Weierstrass Approximation Theorem

The Weierstrass approximation theorem assures us that polynomial approximation can get arbitrarily close to any continuous function as the polynomial order is increased.

Let be continuous on a real interval . Then for any , there exists an th-order polynomial , where depends on , such that

For a proof, see, *e.g.*, [62, pp. 146-148].

Thus, any continuous function can be approximated arbitrarily well by
means of a polynomial. This does not necessarily mean that a Taylor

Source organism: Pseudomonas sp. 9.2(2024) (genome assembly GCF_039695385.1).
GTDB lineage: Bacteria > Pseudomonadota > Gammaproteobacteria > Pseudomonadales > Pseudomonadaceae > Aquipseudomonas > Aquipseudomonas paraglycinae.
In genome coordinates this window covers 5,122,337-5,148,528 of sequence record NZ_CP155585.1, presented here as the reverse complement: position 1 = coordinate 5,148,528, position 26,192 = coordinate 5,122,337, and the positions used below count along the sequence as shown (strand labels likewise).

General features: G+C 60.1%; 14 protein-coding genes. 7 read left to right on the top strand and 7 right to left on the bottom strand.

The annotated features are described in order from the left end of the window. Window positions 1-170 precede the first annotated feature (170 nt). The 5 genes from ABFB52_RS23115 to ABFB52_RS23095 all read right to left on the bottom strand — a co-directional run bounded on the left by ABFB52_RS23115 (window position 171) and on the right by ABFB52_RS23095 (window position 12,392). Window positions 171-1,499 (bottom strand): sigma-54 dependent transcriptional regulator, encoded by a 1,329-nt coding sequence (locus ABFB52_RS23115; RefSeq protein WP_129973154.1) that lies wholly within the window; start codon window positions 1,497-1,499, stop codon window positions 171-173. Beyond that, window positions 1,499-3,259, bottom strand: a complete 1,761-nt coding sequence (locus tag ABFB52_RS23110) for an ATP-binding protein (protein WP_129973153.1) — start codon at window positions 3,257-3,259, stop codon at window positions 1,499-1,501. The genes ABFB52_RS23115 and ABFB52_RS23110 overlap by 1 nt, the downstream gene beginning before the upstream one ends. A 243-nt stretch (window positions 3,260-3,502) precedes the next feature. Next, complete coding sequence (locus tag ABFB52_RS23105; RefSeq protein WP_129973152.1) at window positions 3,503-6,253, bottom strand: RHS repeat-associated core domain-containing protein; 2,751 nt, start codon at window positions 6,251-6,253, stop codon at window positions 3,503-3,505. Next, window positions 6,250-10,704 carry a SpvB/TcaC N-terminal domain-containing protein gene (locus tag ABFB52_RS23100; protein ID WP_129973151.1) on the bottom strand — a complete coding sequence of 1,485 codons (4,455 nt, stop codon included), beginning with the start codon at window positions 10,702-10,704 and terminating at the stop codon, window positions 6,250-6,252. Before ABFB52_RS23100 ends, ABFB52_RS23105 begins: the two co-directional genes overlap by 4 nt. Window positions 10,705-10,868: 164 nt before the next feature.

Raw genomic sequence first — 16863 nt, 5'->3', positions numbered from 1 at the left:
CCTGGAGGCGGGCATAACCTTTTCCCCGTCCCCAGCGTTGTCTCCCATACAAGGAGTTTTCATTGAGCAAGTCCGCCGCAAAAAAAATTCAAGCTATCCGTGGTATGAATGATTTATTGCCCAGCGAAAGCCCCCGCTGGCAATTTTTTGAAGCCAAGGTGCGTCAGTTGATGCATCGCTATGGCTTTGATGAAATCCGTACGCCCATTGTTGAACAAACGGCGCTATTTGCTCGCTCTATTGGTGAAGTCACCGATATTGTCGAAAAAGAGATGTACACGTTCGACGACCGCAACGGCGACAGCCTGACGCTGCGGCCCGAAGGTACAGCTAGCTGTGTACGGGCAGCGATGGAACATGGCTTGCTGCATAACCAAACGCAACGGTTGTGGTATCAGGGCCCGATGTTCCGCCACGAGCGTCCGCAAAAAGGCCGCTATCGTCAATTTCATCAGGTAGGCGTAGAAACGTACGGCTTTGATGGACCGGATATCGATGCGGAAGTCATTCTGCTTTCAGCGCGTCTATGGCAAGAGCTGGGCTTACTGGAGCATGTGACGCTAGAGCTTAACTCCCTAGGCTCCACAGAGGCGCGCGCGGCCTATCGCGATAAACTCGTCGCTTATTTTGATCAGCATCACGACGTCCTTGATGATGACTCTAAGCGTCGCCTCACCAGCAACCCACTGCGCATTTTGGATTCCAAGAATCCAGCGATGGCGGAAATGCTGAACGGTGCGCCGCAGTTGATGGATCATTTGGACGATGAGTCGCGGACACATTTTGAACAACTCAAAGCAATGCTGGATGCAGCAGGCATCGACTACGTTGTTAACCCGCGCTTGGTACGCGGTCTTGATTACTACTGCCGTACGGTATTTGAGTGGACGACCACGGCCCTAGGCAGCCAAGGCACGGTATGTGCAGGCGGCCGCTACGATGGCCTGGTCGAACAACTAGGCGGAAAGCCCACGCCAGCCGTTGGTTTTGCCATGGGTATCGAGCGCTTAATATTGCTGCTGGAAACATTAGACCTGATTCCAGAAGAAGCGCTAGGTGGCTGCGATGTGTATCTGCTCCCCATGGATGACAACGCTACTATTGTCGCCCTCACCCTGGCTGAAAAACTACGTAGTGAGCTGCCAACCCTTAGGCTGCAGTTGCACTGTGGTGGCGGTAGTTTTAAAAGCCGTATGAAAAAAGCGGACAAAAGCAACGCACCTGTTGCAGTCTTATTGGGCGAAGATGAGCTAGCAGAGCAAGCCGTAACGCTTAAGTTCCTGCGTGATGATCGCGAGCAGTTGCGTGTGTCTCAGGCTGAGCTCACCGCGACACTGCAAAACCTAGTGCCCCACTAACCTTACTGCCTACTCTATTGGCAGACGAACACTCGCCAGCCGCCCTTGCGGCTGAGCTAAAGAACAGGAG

series expansion can be used to find such a polynomial since, in
particular, the function must be differentiable of all orders
throughout . Furthermore, there can be points, even in infinitely
differentiable functions, about which a Taylor expansion will not
yield a good approximation, as illustrated in the next section. The
main point here is that, thanks to the Weierstrass approximation
theorem, we know that good polynomial approximations *exist* for
any continuous function.

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